Thinking of visiting Cape Town? What a great idea! Your first visit to Africa might be a bit intimidating, but Cape Town is the kind of place you can’t help but fall in love with. So take the plunge and book your flight. This concise practical guide will help you orientate yourself and soon you will feel right at home in the Mother City.
The easiest way to get to Cape Paradise from the Airport is still in a taxi. The price should be about R100, so try to fix the price before you get taken on the scenic route.
If you like travelling independently, the MyCiTi Bus runs between the Airport and the Civic Centre every 20 minutes from 04:20 to 22:00. The Airport shuttle is R53 one way. The orange F1 route can get you as far as Buitensingel, but after that you will have to walk or take a cab.
If you are renting a car you will be able to pick your vehicle up at the Airport.
Cape Town is becoming increasingly accessible by public transport. The MyCiTi Bus services the V&A Waterfront and Gardens and is a very affordable option. The train from Cape Town to Simon’s Town is not only convenient, but a tourist attraction in itself. Relax as the Metrorail takes your past the back slopes of Table Mountain and along the coast of False Bay for less than R20.
Of course public transport has its limitations. A rental car will open up untouched destinations such as Cape Point and the beautiful beaches and pristine mountains of the Southern Peninsula. Destinations such as Stellenbosch or Hermanus are also within a short drive from the Mother City. Having your own vehicle is also necessary if you want to explore Cape Town’s nightlife without relying on taxis. Please have a look at the options in our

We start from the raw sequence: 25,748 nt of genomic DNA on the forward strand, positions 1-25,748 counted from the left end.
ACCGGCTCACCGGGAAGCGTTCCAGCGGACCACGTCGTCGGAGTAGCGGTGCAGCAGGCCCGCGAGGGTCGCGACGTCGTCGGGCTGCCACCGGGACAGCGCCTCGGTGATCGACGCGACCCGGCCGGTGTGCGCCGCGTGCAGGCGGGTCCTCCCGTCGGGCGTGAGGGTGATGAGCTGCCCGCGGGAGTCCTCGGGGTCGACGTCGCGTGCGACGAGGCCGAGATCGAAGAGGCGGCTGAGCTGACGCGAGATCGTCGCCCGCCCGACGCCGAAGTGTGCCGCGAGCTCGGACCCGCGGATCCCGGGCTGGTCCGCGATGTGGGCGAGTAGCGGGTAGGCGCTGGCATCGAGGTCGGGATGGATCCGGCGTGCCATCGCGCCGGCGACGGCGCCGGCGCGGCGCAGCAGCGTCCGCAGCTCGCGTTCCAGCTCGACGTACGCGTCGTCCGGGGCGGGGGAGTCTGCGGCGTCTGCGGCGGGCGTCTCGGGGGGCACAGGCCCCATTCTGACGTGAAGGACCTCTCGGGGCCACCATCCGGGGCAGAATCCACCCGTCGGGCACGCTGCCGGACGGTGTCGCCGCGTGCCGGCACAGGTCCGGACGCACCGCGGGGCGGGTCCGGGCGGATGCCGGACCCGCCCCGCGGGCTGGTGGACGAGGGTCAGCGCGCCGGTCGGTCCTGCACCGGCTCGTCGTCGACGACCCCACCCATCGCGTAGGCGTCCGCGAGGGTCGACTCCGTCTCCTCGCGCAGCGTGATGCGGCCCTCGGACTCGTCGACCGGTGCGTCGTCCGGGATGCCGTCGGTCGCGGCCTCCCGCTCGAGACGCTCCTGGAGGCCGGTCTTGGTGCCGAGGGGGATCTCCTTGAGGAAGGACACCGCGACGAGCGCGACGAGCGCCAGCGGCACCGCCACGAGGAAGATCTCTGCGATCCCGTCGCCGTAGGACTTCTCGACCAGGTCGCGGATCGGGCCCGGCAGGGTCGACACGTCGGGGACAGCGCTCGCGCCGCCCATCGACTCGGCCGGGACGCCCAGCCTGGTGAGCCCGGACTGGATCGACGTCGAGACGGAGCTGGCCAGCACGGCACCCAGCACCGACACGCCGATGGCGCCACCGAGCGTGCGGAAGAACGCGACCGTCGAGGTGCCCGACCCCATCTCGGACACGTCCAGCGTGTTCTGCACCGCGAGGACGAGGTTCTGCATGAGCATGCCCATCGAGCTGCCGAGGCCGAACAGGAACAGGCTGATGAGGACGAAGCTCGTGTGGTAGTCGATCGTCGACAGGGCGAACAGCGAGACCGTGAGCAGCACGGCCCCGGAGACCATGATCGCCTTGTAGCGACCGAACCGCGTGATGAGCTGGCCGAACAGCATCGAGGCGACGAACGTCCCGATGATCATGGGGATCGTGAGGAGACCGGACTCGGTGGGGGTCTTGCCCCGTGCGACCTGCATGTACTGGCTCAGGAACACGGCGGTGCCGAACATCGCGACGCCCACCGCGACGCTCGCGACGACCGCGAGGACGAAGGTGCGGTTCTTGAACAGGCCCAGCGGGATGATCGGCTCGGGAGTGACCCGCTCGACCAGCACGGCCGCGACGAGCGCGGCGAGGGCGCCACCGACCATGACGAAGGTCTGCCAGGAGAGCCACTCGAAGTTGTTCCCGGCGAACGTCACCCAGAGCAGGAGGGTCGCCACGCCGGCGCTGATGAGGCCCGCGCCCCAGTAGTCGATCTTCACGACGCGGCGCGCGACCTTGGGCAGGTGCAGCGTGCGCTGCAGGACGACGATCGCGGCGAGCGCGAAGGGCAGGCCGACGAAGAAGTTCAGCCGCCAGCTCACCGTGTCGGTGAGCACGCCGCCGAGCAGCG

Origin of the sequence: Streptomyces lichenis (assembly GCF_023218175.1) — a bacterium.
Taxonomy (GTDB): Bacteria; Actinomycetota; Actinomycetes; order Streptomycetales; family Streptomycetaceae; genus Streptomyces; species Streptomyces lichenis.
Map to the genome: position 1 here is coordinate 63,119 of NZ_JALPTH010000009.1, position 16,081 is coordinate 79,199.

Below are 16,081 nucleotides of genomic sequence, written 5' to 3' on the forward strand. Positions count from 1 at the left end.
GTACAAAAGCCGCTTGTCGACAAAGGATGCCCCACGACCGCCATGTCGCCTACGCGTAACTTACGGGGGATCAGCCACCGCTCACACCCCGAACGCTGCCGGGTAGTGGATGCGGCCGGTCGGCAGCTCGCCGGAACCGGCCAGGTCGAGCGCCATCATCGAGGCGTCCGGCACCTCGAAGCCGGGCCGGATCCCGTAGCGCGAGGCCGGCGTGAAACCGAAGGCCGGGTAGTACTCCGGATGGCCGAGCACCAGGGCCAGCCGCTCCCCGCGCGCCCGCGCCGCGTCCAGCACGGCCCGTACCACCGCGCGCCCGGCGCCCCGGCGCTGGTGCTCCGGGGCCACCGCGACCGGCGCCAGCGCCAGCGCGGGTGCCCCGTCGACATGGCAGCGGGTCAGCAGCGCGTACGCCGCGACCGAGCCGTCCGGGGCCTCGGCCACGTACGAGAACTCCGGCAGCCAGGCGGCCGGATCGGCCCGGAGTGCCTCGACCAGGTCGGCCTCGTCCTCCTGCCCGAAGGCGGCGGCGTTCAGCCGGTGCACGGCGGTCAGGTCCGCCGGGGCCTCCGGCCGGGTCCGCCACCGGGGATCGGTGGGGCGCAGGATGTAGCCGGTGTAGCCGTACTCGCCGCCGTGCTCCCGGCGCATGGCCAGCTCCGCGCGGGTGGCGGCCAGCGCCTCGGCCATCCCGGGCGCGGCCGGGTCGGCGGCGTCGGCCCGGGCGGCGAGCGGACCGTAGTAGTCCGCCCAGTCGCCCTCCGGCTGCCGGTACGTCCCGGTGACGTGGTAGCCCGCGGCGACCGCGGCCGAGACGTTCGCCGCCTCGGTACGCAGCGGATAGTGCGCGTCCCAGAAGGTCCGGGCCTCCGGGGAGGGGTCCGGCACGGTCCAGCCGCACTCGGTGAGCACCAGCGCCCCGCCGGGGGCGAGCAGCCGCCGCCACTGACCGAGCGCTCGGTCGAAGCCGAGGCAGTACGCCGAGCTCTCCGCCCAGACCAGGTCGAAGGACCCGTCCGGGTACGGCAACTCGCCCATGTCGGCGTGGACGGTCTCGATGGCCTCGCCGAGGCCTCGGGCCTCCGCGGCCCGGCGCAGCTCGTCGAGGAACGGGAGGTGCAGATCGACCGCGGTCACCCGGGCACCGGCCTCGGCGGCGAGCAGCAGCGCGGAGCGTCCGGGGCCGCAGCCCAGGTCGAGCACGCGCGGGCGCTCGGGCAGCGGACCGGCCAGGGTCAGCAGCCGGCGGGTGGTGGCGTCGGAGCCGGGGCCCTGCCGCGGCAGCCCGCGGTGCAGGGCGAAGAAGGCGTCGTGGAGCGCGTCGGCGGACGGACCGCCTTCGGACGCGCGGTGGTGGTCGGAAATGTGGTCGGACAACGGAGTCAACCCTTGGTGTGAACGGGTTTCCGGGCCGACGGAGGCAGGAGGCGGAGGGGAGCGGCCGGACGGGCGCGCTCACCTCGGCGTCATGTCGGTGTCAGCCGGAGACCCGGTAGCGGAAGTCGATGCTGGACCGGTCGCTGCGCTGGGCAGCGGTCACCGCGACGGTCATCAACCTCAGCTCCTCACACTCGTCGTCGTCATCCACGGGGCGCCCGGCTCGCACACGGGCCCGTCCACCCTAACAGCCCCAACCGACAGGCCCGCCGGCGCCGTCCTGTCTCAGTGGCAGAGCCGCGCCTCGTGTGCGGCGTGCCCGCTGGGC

Banks, ATMs and money changers are readily available in Cape Town and most shops except debit and credit cards. It is always a good idea to mix your means of payment and to separate them for safety purposes.
Drawing money at an ATM is a very convenient way to acquire Rands. However, most machines will have a maximum withdrawal of R2000 to R3000. If you want to draw large amounts with your credit card you will have to do so in a bank. Be sure to never let a stranger assist you at an ATM and always keep your PIN number secret.
Changing cash is a bit of a lengthy procedure in South Africa, but if you need larger amounts of South African currency this is one way to do it. Remember to take your passport if you are converting foreign exchange.
Traveller’s cheques are a good option because you will be reimbursed if they are lost or stolen. Just remember to write down the serial number and keep copies separate from the actual cheques.
Cape Town is not nearly as unsafe as many people say it is. The vast majority of travellers return from Cape Town completely unharmed. Especially the area surrounding Cape Paradise is completely safe and many of the guests walk to the
Most crime in Cape Town is opportunistic and it only takes some common sense to avoid it:
- Avoid displays of wealth such as expensive jewellery, large amounts of cash and fancy technology.
- If you have a rental car don’t leave any valuables in it. You could even open the glove box and rear luggage cover to show that the vehicle is empty as smash and grab is a problem.
- There is safety in numbers, so avoid empty streets, especially at night.
- Keep valuables such as wallets, cell phones and cameras close to you at all times.
- Be wary of strangers, who offer unasked help, especially when it comes to money.
A good way to get your bearings is to chat with your hosts at Cape Paradise.
The Cape Town Tourism Centres are always a helpful stop for enquiries, maps and bookings. You can find information centres in Cape Town Central, at the Waterfront, at the Lower Cableway and at many other locations throughout the city.
If you have any questions or if you would like to add anything to this guide please use the comment section below!